Spring Cleaning

I dropped my son off to play at a friend’s house today, and their family was in the throes of spring cleaning. We’ve been outside starting to clean up the yard. I don’t know what it is about springtime, but it seems to be the time to clean up and start fresh. So, in line with my focus on money, I’m spring cleaning my finances.

Net Worth and Cash Flow. Every three months, I calculate my net worth and my cash flow. I have a look at money earned (income, revenue) and money spent (debt payment, bills, spending) and make sure that we’re spending less than we’re earning. I just did that at the end of March. I also like to see if there’s room for planned one-time spending, such as a vacation. As long as we have more money coming in than going out, our net worth should be increasing. Unfortunately, fluctuations in investment values make it hard to tell sometimes. It also makes sense to look at the investments and make sure they’re still the best choices.

Recurring Bills. When coming income to expenses, there’s not always much room for cutting back. But it’s helpful to check recurring bills such as the phone bill, the heat and electricity, the water and any other utilities or services and ensure they aren’t increasing over time and that they’re still providing value for money. Not long ago, we cut back on our phone bill and increased our internet speed. We still pay about the same each month, but we’re happier with this level of service.

Taxes. This is practically a dirty word, especially in the spring. To be truthful, even getting a refund isn’t a good thing. That means you overpaid the government throughout the year, extending them an interest-free loan. The government gets annoyed if you owe more than $2000 at tax time, and will set up tax instalments for you. But you should get annoyed if you get a refund larger than $2000, and complete a form T1213 to reduce tax deductions at source. Another potential cause is if you receive a bonus that is fully taxed, instead of having it paid into an RRSP.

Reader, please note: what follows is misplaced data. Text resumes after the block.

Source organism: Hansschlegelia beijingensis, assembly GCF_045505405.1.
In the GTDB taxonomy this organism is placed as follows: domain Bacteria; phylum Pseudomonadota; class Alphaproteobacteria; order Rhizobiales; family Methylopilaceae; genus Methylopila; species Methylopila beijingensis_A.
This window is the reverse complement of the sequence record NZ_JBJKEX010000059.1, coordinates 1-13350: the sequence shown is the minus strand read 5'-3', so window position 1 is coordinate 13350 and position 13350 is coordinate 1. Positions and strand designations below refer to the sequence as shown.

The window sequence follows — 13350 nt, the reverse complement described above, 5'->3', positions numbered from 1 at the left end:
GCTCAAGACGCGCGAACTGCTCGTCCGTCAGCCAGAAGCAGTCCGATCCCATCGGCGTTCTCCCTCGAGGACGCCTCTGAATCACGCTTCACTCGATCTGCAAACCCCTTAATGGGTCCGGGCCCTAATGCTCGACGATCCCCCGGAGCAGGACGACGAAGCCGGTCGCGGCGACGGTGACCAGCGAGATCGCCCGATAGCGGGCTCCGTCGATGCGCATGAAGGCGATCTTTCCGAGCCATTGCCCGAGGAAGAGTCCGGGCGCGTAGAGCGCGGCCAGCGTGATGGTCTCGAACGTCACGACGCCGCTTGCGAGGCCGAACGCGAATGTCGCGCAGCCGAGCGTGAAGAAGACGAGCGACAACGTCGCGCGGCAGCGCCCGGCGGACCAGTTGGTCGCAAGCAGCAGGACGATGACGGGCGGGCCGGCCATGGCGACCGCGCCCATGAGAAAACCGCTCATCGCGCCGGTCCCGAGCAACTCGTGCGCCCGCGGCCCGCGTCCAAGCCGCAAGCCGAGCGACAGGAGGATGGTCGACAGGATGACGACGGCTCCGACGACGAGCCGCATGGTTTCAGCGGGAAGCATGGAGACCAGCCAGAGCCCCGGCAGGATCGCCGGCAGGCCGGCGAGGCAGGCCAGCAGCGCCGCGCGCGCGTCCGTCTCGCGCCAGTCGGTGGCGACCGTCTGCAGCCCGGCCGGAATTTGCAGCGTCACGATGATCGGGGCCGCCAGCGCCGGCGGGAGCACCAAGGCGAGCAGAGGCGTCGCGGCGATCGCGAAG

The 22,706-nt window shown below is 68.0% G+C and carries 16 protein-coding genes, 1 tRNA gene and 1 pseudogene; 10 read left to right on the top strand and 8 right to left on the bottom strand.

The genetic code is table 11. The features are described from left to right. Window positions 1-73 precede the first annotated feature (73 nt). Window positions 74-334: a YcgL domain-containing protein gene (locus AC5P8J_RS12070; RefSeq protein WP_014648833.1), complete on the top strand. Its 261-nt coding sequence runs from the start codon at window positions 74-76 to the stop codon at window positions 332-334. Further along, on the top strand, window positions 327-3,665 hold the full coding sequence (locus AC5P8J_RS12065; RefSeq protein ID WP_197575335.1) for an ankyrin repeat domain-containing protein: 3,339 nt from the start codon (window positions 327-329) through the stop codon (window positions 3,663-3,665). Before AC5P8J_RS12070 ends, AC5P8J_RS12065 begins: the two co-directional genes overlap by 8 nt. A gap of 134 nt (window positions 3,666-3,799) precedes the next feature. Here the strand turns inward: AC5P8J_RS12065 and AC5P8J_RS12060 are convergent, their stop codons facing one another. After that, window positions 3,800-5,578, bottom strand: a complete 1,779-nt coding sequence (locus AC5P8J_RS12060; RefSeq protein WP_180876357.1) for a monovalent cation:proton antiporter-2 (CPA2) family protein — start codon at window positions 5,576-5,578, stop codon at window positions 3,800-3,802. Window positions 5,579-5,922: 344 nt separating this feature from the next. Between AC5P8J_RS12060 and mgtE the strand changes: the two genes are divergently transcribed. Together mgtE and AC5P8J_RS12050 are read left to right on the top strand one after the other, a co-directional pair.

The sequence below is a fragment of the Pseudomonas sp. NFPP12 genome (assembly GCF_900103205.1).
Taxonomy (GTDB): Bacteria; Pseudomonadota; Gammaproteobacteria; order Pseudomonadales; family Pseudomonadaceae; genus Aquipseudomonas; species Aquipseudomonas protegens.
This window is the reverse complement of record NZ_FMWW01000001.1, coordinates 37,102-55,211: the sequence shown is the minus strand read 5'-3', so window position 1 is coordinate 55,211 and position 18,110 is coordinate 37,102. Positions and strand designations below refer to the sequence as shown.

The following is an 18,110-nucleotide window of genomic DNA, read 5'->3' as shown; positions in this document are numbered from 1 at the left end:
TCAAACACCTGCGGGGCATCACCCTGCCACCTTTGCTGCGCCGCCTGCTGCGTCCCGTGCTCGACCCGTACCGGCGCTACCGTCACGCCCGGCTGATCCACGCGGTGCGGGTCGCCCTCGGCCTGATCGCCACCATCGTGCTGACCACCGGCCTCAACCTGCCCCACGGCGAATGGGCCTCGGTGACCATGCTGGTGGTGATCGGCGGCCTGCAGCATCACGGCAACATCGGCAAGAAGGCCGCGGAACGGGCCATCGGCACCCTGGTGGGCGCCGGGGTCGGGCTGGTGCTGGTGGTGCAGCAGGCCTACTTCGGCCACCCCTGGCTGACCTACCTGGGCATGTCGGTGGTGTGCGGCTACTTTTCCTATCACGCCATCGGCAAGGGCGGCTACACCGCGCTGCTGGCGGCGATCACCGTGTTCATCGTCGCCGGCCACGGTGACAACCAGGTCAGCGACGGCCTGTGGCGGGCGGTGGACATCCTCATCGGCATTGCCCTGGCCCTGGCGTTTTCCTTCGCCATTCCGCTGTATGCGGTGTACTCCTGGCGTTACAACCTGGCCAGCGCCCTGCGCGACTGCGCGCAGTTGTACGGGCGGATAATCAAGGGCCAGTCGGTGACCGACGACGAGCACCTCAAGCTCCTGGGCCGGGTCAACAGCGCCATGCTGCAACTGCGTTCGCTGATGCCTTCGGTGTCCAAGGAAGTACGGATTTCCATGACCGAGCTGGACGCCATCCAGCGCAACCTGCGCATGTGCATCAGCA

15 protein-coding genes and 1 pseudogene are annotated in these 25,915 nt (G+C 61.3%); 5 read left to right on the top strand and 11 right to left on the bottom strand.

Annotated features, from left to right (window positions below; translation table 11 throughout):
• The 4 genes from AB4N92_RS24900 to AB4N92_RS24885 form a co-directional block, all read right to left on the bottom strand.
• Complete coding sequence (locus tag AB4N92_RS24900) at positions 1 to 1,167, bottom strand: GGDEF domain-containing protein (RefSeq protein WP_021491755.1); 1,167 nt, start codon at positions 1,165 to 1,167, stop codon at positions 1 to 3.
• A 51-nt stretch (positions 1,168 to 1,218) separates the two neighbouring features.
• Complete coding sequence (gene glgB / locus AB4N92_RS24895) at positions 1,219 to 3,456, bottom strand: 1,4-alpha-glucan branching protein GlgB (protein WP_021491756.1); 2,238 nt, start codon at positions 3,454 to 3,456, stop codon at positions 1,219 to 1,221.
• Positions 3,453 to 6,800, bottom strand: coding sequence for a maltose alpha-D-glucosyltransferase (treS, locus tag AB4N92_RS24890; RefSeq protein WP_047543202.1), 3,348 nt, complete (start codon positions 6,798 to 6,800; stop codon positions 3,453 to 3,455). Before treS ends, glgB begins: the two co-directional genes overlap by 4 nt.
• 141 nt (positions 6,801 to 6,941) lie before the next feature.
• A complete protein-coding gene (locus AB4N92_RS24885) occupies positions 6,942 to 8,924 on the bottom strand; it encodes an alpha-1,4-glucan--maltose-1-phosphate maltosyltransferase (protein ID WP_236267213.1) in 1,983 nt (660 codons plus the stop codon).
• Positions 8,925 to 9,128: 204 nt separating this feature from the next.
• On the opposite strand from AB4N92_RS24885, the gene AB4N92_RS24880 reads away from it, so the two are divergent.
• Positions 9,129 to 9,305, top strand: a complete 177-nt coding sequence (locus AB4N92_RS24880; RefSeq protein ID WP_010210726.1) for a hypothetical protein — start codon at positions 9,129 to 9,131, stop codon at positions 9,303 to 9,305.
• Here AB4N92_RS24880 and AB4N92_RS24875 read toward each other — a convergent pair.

Charitable Contributions. Our family donates a certain percentage of our income each year to charity. At tax time, I calculate all of our income from investments and reconcile the amount that we have already donated against our goal. We can then plan what charities we want to support in the upcoming year.

Summer Vacation. The end of a long, cold, dark winter is a great time to plan for a summer vacation. As long as we’re spending less than we earn, our net worth is increasing on track, our taxes are paid and our finances are in order, we like to plan what we’ll do during the summer holidays. It takes money and planning, but in varying proportions. Sometimes it’s just an overnight camping trip, others could by more elaborate and costly. But I find that if we plan ahead, we can have a good time and control the costs.

When do you take time to look at the big picture? What areas do you find have room for “cleaning up”?

2 thoughts on “Spring Cleaning”

  1. I do a big look at all of my finances every 6 months, (once on my birthday and once in May.) The May look gets me ready for the upcoming school year and all of my yearly goals are centred around my birthday in November.

  2. I am also in the throws of spring cleaning and that includes digging to the back of every cupboard and closet and getting rid of stuff. I am having a yard sale in 2 weeks and the more that goes in to the sale the more money I have for my underfunded emergency fund.

    I have $500 in my emergency fund and I would like to have at least 1 month of expenses ($1,800) even though that is far below the Suze Orman recommended amount of 8 months.

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